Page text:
It was just over ten years ago that saber-rattling sent U.S. military forces to Saddam Hussein's doorstep under false pretenses. Almost two years since the last U.S. troops left, few can point to what the sacrifice of thousands of American lives and billions of American dollars was all for. Alarmingly, it appears that many in the United States have not learned from this terrible debacle.
First there's the nuclear confrontation with Iran: The fear that Tehran could develop nuclear weapons and threaten Israel remains the pretext for new military operations. The American and Israeli military and intelligence establishments warn against an attack, citing concerns that an invasion would involve high levels of civilian and personnel fatalities and long-term investment for little substantive gain. Yet legislation wends its way through the Senate that would urge the Obama administration to provide military and political support for Israel should it choose to attack Iran. A staggering three-quarters of the Senate already gave its approval for the measure.
The seemingly unending escalation of violence in Syria between the Assad regime and the armed rebellion in the face of international condemnation sparks a great deal of impatience in American foreign policy discussions. It appears that enough policymakers are aware of the grinding gears of ethnic and religious tensions to allow cooler heads to prevail, but some in the Senate, such as Senator John McCain (R-AZ), are still calling on the United States to step in and overthrow the regime despite the fact that doing so would spin the vortex of violence in Syria further out of control. Such an intervention would start with the implementation of a no-fly-zone, but it might become just as complicated, expensive and painful as the war in Iraq.
And now there is the ratcheting up of tensions on the Korean peninsula. A flurry of North Korean provocations and South Korean and American countermeasures have made the prospect of war more tangible than any time in recent memory. Without effective communication or credible intelligence, a minor mistake or miscalculation could spark the powder keg of war ablaze and, no doubt, draw the U.S. military into the fight. Thankfully, the North Koreans do not appear to have the capabilities to launch a nuclear attack, but that does not mean the war would not come with heavy casualties.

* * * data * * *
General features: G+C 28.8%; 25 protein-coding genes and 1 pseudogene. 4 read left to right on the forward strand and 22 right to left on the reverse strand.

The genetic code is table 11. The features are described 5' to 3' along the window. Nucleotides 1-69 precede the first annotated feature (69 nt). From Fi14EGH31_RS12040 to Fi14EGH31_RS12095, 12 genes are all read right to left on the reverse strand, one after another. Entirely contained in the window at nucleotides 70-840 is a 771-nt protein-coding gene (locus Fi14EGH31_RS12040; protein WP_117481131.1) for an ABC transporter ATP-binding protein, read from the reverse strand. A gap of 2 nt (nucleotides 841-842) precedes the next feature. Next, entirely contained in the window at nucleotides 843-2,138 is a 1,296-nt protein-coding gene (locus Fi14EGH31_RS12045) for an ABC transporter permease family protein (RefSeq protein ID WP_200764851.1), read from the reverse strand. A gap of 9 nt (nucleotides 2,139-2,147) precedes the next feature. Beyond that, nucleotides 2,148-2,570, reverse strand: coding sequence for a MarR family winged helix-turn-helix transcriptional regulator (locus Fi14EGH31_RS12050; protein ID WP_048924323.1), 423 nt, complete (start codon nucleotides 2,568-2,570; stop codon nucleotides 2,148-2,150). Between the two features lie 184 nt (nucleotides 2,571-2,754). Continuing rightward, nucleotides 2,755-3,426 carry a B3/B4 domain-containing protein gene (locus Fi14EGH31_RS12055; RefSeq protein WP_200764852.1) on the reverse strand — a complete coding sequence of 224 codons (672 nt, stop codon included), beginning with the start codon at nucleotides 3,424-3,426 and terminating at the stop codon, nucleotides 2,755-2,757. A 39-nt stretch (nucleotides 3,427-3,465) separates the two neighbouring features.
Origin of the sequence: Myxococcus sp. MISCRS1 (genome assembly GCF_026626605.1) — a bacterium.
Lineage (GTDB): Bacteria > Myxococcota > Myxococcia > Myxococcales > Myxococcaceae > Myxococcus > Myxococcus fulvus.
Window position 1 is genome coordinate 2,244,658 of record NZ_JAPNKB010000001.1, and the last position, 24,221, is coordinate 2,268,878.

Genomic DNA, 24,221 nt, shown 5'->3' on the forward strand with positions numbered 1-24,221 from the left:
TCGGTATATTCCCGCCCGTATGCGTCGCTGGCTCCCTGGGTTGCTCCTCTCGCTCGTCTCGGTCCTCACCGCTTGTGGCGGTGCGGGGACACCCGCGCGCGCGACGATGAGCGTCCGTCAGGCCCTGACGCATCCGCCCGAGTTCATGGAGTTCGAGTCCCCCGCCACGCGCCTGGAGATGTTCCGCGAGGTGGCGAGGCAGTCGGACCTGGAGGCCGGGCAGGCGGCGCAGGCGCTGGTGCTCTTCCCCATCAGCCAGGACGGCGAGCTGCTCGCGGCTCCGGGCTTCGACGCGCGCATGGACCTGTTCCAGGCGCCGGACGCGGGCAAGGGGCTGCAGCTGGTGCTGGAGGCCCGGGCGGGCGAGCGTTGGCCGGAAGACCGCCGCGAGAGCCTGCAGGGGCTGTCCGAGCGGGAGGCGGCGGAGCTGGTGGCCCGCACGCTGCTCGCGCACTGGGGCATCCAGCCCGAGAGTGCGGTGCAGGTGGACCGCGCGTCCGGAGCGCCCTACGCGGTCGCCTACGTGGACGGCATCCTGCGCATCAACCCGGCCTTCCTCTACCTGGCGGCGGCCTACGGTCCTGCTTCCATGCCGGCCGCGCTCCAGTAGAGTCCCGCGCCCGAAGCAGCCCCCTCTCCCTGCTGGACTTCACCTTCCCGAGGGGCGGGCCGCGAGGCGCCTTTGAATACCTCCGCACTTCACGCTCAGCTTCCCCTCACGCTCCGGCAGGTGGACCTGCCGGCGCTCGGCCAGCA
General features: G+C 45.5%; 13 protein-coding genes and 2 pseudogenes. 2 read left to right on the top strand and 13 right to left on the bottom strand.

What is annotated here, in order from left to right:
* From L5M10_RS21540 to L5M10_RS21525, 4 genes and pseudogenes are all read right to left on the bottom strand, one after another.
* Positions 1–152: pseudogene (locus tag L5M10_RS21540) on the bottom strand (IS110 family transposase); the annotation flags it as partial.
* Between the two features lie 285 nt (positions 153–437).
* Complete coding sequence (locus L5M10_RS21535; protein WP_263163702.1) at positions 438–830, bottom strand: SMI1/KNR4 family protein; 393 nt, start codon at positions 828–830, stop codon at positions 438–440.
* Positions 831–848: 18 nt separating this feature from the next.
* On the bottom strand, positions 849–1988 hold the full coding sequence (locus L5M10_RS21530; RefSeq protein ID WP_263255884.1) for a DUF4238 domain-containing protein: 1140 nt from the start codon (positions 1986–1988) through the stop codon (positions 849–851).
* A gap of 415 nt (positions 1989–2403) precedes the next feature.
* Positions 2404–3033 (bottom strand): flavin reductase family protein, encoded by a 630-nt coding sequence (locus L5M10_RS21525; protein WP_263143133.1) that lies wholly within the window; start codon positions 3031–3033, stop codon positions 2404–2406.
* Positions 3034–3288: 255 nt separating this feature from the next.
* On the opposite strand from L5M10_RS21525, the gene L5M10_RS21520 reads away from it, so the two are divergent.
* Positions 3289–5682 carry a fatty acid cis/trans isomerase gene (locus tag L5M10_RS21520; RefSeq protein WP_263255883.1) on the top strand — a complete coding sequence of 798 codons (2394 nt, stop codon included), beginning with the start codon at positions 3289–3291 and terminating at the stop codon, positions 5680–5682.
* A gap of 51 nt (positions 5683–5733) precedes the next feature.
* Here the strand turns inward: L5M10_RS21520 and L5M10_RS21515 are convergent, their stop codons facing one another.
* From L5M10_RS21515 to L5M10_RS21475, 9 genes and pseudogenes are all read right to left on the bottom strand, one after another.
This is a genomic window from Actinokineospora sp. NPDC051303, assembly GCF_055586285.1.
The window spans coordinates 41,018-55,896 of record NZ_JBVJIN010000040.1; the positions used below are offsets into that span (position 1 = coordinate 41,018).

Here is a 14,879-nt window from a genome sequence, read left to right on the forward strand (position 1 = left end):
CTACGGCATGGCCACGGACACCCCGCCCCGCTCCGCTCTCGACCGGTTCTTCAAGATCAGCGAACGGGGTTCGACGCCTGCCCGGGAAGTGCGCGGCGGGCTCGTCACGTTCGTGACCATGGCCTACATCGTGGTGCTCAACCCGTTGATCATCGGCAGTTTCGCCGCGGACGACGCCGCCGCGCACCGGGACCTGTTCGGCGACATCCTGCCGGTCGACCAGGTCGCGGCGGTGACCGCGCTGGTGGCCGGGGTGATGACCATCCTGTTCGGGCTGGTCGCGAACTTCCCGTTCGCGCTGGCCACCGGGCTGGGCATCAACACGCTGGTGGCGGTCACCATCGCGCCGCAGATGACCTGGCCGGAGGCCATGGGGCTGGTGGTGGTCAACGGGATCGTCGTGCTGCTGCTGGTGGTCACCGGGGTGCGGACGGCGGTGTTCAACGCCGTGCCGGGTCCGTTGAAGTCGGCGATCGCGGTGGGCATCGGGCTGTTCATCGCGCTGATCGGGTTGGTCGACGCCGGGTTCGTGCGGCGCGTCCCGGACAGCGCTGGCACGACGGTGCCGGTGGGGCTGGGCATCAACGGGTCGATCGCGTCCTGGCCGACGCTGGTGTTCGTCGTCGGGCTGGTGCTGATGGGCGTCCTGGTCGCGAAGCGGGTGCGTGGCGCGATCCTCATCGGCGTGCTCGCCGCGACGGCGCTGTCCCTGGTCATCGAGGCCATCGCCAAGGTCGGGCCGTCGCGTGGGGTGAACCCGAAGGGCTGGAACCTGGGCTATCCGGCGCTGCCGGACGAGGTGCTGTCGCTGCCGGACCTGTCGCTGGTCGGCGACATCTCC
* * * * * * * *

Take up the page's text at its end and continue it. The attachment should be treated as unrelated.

Washington would neither have to foot nearly as much of the bill nor commit as many soldiers as it did in Iraq, but there are other aspects of a military engagement that must be considered: What happens if the North falls but the war turns asymmetric? Can the two countries integrate effectively? What becomes of Pyongyang's nuclear arsenal? How would it affect the regional balance? A headlong charge into battle would likely come at the expense of weighing such consequences.
Though experts speculate that Kim Jong-un's threats are hollow maneuvers, the headlines are dominated by U.S. military pledges of greater material support to South Korea to the point where it is unclear if American diplomats are working to ease tensions. In retaliation, the North Koreans to threaten greater nuclear production is a growing cycle of belligerent rhetoric and posturing. Representative Peter King (R-NY) is dangling the idea of a preemptive strike on Pyongyang. Where there is one call to war in Congress others will surely follow. Media coverage is not making the situation much better: The topic of discussion focuses heavily on the march to conflict rather than on what the U.S. and the international community can do to quiet the dogs of war before they bite.
The United States should not attempt military intervention in any of these crises: It should not invade Iran, intervene on the ground in Syria or provoke war in East Asia. Aside from the moral imperative against fomenting or worsening conflict, the U.S. has neither the resources nor the will any of these undertakings would require. Let's not forget that it still has to responsibly wind down its military involvement in Afghanistan. There are limits to the applications of American hard power, but there are other instruments of American influence that should be explored. In each of these cases diplomacy and political will ought to be given a chance to do what arms cannot.
The war in Iraq teaches us that the American public can be drawn into pointless and costly wars if its elected officials refuse to listen to reason and its media fails to challenge convention wisdom even in the face of inscrutable fact. It seems that some in Congress have forgotten the shame of their Oct. 10, 2002 vote and the media the consequences for its failure to be an effective watchdog and gatekeeper in the months before it. Their persistence in the face of facts threatens to push the U.S. towards the precipice of more poorly-planned, ill-conceived wars. The debate on these crises must change while there is still time to head off another terrible mistake.